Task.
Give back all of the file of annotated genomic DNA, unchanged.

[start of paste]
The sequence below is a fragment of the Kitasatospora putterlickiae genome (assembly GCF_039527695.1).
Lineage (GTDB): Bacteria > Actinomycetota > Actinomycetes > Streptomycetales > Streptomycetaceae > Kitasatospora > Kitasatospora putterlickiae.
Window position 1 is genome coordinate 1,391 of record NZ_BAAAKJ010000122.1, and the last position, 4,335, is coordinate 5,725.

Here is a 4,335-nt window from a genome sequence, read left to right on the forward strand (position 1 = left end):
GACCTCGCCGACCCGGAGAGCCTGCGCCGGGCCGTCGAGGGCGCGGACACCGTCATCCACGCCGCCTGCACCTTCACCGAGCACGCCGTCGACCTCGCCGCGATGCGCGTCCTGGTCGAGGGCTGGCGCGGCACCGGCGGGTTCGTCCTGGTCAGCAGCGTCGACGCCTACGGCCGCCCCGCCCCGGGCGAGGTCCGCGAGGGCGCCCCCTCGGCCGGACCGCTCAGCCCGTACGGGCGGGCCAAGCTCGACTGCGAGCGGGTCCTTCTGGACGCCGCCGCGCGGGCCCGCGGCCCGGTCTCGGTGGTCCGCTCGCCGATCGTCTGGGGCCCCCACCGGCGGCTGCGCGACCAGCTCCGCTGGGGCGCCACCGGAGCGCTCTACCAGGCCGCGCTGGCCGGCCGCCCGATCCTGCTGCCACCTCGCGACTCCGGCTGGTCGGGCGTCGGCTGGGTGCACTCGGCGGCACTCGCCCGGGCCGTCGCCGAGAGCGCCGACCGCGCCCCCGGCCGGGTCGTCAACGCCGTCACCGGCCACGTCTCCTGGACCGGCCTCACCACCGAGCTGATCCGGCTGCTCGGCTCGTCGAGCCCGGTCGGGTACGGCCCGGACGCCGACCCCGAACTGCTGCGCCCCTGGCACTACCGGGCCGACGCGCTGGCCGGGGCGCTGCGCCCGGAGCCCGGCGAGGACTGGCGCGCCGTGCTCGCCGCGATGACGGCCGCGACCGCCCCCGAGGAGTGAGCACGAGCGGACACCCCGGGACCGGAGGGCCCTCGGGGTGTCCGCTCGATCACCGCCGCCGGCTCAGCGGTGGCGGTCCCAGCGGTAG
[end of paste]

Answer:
The sequence below is a fragment of the Kitasatospora putterlickiae genome (assembly GCF_039527695.1).
Lineage (GTDB): Bacteria > Actinomycetota > Actinomycetes > Streptomycetales > Streptomycetaceae > Kitasatospora > Kitasatospora putterlickiae.
Window position 1 is genome coordinate 1,391 of record NZ_BAAAKJ010000122.1, and the last position, 4,335, is coordinate 5,725.

Here is a 4,335-nt window from a genome sequence, read left to right on the forward strand (position 1 = left end):
GACCTCGCCGACCCGGAGAGCCTGCGCCGGGCCGTCGAGGGCGCGGACACCGTCATCCACGCCGCCTGCACCTTCACCGAGCACGCCGTCGACCTCGCCGCGATGCGCGTCCTGGTCGAGGGCTGGCGCGGCACCGGCGGGTTCGTCCTGGTCAGCAGCGTCGACGCCTACGGCCGCCCCGCCCCGGGCGAGGTCCGCGAGGGCGCCCCCTCGGCCGGACCGCTCAGCCCGTACGGGCGGGCCAAGCTCGACTGCGAGCGGGTCCTTCTGGACGCCGCCGCGCGGGCCCGCGGCCCGGTCTCGGTGGTCCGCTCGCCGATCGTCTGGGGCCCCCACCGGCGGCTGCGCGACCAGCTCCGCTGGGGCGCCACCGGAGCGCTCTACCAGGCCGCGCTGGCCGGCCGCCCGATCCTGCTGCCACCTCGCGACTCCGGCTGGTCGGGCGTCGGCTGGGTGCACTCGGCGGCACTCGCCCGGGCCGTCGCCGAGAGCGCCGACCGCGCCCCCGGCCGGGTCGTCAACGCCGTCACCGGCCACGTCTCCTGGACCGGCCTCACCACCGAGCTGATCCGGCTGCTCGGCTCGTCGAGCCCGGTCGGGTACGGCCCGGACGCCGACCCCGAACTGCTGCGCCCCTGGCACTACCGGGCCGACGCGCTGGCCGGGGCGCTGCGCCCGGAGCCCGGCGAGGACTGGCGCGCCGTGCTCGCCGCGATGACGGCCGCGACCGCCCCCGAGGAGTGAGCACGAGCGGACACCCCGGGACCGGAGGGCCCTCGGGGTGTCCGCTCGATCACCGCCGCCGGCTCAGCGGTGGCGGTCCCAGCGGTAG